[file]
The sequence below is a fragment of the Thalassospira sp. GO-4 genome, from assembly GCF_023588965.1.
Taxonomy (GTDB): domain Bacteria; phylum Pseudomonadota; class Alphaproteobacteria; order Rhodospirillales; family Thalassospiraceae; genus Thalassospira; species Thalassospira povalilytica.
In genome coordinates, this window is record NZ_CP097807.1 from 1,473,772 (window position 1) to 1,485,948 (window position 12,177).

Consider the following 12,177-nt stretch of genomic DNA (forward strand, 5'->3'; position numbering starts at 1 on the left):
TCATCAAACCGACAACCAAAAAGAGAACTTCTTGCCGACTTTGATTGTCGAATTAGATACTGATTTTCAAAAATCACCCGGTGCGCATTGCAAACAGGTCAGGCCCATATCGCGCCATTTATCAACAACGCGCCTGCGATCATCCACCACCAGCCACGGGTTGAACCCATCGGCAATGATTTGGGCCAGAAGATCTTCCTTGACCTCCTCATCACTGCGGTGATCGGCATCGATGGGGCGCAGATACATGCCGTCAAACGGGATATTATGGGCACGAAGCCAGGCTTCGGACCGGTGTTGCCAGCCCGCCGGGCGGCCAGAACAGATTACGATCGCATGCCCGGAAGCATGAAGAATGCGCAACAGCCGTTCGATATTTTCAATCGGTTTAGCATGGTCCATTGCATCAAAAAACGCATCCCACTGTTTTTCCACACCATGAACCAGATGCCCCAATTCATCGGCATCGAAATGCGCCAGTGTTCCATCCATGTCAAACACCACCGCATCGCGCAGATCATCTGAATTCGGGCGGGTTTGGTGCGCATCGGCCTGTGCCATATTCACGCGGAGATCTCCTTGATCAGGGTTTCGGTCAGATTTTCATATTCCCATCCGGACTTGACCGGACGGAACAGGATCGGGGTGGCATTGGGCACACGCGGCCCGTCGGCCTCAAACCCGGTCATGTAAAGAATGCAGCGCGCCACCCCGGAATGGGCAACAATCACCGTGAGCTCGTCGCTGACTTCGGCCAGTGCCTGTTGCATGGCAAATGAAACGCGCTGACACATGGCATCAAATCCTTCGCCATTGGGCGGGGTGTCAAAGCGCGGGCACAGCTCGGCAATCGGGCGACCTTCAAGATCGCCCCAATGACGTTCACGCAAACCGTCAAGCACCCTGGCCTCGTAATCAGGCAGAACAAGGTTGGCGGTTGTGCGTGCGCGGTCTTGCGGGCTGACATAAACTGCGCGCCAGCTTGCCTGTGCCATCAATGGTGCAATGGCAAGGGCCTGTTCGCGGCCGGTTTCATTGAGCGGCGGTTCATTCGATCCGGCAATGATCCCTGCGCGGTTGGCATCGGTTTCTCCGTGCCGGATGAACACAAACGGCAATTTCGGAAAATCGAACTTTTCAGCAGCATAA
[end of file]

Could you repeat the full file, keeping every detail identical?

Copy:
The sequence below is a fragment of the Thalassospira sp. GO-4 genome, from assembly GCF_023588965.1.
Taxonomy (GTDB): domain Bacteria; phylum Pseudomonadota; class Alphaproteobacteria; order Rhodospirillales; family Thalassospiraceae; genus Thalassospira; species Thalassospira povalilytica.
In genome coordinates, this window is record NZ_CP097807.1 from 1,473,772 (window position 1) to 1,485,948 (window position 12,177).

Consider the following 12,177-nt stretch of genomic DNA (forward strand, 5'->3'; position numbering starts at 1 on the left):
TCATCAAACCGACAACCAAAAAGAGAACTTCTTGCCGACTTTGATTGTCGAATTAGATACTGATTTTCAAAAATCACCCGGTGCGCATTGCAAACAGGTCAGGCCCATATCGCGCCATTTATCAACAACGCGCCTGCGATCATCCACCACCAGCCACGGGTTGAACCCATCGGCAATGATTTGGGCCAGAAGATCTTCCTTGACCTCCTCATCACTGCGGTGATCGGCATCGATGGGGCGCAGATACATGCCGTCAAACGGGATATTATGGGCACGAAGCCAGGCTTCGGACCGGTGTTGCCAGCCCGCCGGGCGGCCAGAACAGATTACGATCGCATGCCCGGAAGCATGAAGAATGCGCAACAGCCGTTCGATATTTTCAATCGGTTTAGCATGGTCCATTGCATCAAAAAACGCATCCCACTGTTTTTCCACACCATGAACCAGATGCCCCAATTCATCGGCATCGAAATGCGCCAGTGTTCCATCCATGTCAAACACCACCGCATCGCGCAGATCATCTGAATTCGGGCGGGTTTGGTGCGCATCGGCCTGTGCCATATTCACGCGGAGATCTCCTTGATCAGGGTTTCGGTCAGATTTTCATATTCCCATCCGGACTTGACCGGACGGAACAGGATCGGGGTGGCATTGGGCACACGCGGCCCGTCGGCCTCAAACCCGGTCATGTAAAGAATGCAGCGCGCCACCCCGGAATGGGCAACAATCACCGTGAGCTCGTCGCTGACTTCGGCCAGTGCCTGTTGCATGGCAAATGAAACGCGCTGACACATGGCATCAAATCCTTCGCCATTGGGCGGGGTGTCAAAGCGCGGGCACAGCTCGGCAATCGGGCGACCTTCAAGATCGCCCCAATGACGTTCACGCAAACCGTCAAGCACCCTGGCCTCGTAATCAGGCAGAACAAGGTTGGCGGTTGTGCGTGCGCGGTCTTGCGGGCTGACATAAACTGCGCGCCAGCTTGCCTGTGCCATCAATGGTGCAATGGCAAGGGCCTGTTCGCGGCCGGTTTCATTGAGCGGCGGTTCATTCGATCCGGCAATGATCCCTGCGCGGTTGGCATCGGTTTCTCCGTGCCGGATGAACACAAACGGCAATTTCGGAAAATCGAACTTTTCAGCAGCATAA